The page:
Figure 4. hAAT regulates membrane-bound gp96 levels under inflammatory conditions in vitro and after allogeneic skin transplantation in vivo; direct binding of hAAT to gp96 on cell membranes. (A) Cell culture study. Primary BMDCs (2 × 106 per well) were pretreated with human AAT (0.5 mg/ml) and stimulated with IL-1β combined with IFNγ (5 ng/ml each) for 48 h. CT, untreated cells. Left, representative FACS analysis dot plots and pooled results from three independent experiments. Right, representative histograms of CD11c-positive cells. (B) Skin allograft model. Skin from BALB/c mice (H-2d) was stitched into the inner side of the peritoneal cavity wall of C57BL/6 mice (H-2b). Mice were either untreated or pretreated (hAAT, 60 mg/kg). Seventy-two hours after transplantation, lavage was performed and collected cells were examined for levels of membrane-bound gp96 by FACS analysis. Representative dot plots and pooled results out of two independent experiments. (C) Non-cellular binding assay. ELISA-plate wells were coated with gp96 (0–4 μg/ml) for 16 h and then incubated for 3 h with hAAT (1 ng/ml). Captured hAAT was determined by HRP-conjugated anti-hAAT antibody. (D) Cell membrane-bound hAAT. Primary peritoneal macrophages (2 × 106 per well in quadruplicates) were incubated with hAAT (0.5 mg/ml) for 16 h and then stained with anti-hAAT antibody. hAAT binding to cell membranes was evaluated by FACS. CT, untreated cells. Representative results out of three independent experiments. (E) Pre-complexed hAAT:gp96. Freshly isolated primary mouse islets (30 per well in triplicates) or macrophages (4 × 105 per well in quadruplicates) were incubated with recombinant gp96 (50 pM) in the presence or absence of hAAT (0.5 mg/ml) or incubated with a complex of hAAT and gp96 (hAAT:gp96 at 0.5 mg/ml and 50 pM, respectively, for 1 h). Cells were analyzed 48 h later. CT, untreated cells. Representative results from three independent experiments. Mean ± SEM, *p < 0.05, **p < 0.01.
Bone marrow derived dendritic cells were pretreated with hAAT or medium overnight, then incubated in the presence of IL-1β and IFNγ (5 ng/ml each) for 24 h. Cells positive for surface gp96 were determined by direct FACS analysis using anti-gp96 PE-conjugated antibody. As shown in Figure 4A, in the presence of IL-1β and IFNγ stimulation, cell-surface gp96 was increased in BMDCs 1.74 ± 0.1-fold, compared to non-stimulated cells. However, hAAT-treated stimulated cultures exhibited a reduction in membrane-bound gp96 (1.47 ± 0.14-fold from stimulated cells). The possibility of masking gp96 from its detection-antibody by the presence of hAAT was excluded in separate experiments, where hAAT was directly mixed into the FACS staining buffer (not shown).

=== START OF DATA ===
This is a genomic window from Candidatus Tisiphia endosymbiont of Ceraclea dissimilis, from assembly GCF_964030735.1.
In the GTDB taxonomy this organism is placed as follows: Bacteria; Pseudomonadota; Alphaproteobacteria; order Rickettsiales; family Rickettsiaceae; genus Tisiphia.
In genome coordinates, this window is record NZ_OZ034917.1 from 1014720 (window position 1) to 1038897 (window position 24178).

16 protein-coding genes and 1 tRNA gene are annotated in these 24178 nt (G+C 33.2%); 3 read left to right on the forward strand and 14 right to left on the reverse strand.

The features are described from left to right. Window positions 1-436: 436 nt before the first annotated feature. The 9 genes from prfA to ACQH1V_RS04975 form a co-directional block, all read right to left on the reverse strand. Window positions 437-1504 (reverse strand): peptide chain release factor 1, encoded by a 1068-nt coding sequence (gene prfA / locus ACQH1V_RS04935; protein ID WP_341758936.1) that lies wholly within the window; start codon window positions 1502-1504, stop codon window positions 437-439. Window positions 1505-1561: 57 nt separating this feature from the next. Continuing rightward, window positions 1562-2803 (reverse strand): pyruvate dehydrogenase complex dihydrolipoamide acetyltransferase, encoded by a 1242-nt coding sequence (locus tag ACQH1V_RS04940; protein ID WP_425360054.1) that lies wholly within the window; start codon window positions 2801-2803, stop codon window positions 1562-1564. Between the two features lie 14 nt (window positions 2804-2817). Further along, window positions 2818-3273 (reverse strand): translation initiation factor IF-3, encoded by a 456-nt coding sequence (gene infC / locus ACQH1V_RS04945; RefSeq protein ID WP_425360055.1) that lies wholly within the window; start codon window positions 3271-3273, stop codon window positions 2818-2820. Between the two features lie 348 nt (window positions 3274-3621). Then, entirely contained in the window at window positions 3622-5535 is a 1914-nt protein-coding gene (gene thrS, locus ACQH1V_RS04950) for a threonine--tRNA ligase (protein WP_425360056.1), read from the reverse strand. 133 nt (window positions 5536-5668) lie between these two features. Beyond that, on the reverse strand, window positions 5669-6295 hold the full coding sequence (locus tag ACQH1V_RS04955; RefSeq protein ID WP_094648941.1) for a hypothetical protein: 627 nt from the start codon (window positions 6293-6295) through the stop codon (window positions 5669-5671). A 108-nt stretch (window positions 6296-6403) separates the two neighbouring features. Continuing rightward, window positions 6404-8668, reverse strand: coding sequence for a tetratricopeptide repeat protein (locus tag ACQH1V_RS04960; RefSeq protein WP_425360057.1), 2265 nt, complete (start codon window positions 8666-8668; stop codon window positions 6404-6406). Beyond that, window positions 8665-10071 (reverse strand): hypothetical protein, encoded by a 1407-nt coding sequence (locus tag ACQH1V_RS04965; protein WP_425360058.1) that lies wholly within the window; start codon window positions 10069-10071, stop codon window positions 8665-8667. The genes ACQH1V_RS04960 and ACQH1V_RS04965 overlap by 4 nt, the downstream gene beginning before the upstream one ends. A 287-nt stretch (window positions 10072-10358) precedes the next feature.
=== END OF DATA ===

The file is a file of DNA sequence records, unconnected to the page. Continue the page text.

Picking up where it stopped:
Membrane-bound gp96 was examined in vivo in a skin allograft transplantation model performed in the peritoneal cavity for the purpose of improved access to infiltrating cell retrieval. Peritoneal lavage was performed 72 h later and CD11b+/F4-80+ cells were analyzed for relative surface gp96 levels (Figure 4B). Groups included sham-operated mice, and mice injected with hAAT or PBS 24 h prior to skin transplantation. As shown in Figure 4B, grafted WT mice demonstrated a 2.39 ± 0.21-fold increase in surface expression of gp96, compared to sham-operated mice. In contrast, hAAT-treated mice exhibited lower surface expression of gp96, compared to PBS-treated grafted mice (1.52 ± 0.06-fold).
Direct binding between gp96 and hAAT was demonstrated: in a cell-free assay (Figure 4C), cell-surface binding assay (Figure 4D), and in a complexed form (Figure 4E). As shown, binding of hAAT to gp96-coated wells depicted a robust binding capacity across several orders of concentrations (hAAT:gp96 molar ratio range: 0.1–8.0) (Figure 4C). Binding to cell membrane was evaluated using peritoneal macrophages that were incubated in the presence or absence of hAAT. As shown in Figure 4D, hAAT displayed direct binding to the cell surface. Finally, pancreatic islets and macrophage cultures introduced to hAAT that was pre-incubated with gp96 displayed a similar immune response to hAAT-treated cultures, hence a neutralization of exogenous gp96 (Figure 4E).
Inhibition Studies Using gp96i Depict a Role for Endogenous gp96 in Cell Stimulation and Immediate Loss of Islet Graft Function
Calibration assays were performed in order to identify the efficient concentration of gp96i that interferes with gp96 activity and also enables intact cell viability (Figure 5A). Peritoneal macrophages were exposed to the stimulatory concentration of 50 pM gp96 and varying concentrations of gp96i. According to release of nitrile and minimal change in cell viability, a concentration of 6.6 μM gp96i was chosen for subsequent studies (a stoichiometric excess of 132 inhibitor molecules per single target gp96).